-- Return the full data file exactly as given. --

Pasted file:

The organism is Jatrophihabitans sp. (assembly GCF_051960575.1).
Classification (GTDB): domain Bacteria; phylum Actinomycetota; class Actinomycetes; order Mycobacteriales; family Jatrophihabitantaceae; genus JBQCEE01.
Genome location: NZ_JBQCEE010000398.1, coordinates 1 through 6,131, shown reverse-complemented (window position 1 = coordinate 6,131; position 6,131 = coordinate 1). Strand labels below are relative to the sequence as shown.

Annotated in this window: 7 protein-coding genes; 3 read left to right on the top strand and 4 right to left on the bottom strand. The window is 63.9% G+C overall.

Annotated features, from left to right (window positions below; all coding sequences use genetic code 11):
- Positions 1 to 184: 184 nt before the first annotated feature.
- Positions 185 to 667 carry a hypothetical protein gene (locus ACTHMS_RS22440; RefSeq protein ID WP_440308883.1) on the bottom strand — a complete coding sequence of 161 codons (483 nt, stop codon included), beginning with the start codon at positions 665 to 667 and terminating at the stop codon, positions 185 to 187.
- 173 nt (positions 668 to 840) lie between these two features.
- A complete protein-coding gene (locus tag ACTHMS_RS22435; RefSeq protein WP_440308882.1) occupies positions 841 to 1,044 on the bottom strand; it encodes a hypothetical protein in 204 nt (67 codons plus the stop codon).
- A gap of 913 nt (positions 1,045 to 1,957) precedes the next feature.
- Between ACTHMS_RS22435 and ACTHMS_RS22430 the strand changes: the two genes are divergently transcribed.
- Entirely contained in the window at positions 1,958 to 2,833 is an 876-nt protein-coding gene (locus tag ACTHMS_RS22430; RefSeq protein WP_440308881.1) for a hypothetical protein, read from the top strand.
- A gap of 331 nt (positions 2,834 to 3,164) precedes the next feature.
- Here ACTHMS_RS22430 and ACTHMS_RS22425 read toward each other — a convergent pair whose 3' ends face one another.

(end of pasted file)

The organism is Jatrophihabitans sp. (assembly GCF_051960575.1).
Classification (GTDB): domain Bacteria; phylum Actinomycetota; class Actinomycetes; order Mycobacteriales; family Jatrophihabitantaceae; genus JBQCEE01.
Genome location: NZ_JBQCEE010000398.1, coordinates 1 through 6,131, shown reverse-complemented (window position 1 = coordinate 6,131; position 6,131 = coordinate 1). Strand labels below are relative to the sequence as shown.

Annotated in this window: 7 protein-coding genes; 3 read left to right on the top strand and 4 right to left on the bottom strand. The window is 63.9% G+C overall.

Annotated features, from left to right (window positions below; all coding sequences use genetic code 11):
- Positions 1 to 184: 184 nt before the first annotated feature.
- Positions 185 to 667 carry a hypothetical protein gene (locus ACTHMS_RS22440; RefSeq protein ID WP_440308883.1) on the bottom strand — a complete coding sequence of 161 codons (483 nt, stop codon included), beginning with the start codon at positions 665 to 667 and terminating at the stop codon, positions 185 to 187.
- 173 nt (positions 668 to 840) lie between these two features.
- A complete protein-coding gene (locus tag ACTHMS_RS22435; RefSeq protein WP_440308882.1) occupies positions 841 to 1,044 on the bottom strand; it encodes a hypothetical protein in 204 nt (67 codons plus the stop codon).
- A gap of 913 nt (positions 1,045 to 1,957) precedes the next feature.
- Between ACTHMS_RS22435 and ACTHMS_RS22430 the strand changes: the two genes are divergently transcribed.
- Entirely contained in the window at positions 1,958 to 2,833 is an 876-nt protein-coding gene (locus tag ACTHMS_RS22430; RefSeq protein WP_440308881.1) for a hypothetical protein, read from the top strand.
- A gap of 331 nt (positions 2,834 to 3,164) precedes the next feature.
- Here ACTHMS_RS22430 and ACTHMS_RS22425 read toward each other — a convergent pair whose 3' ends face one another.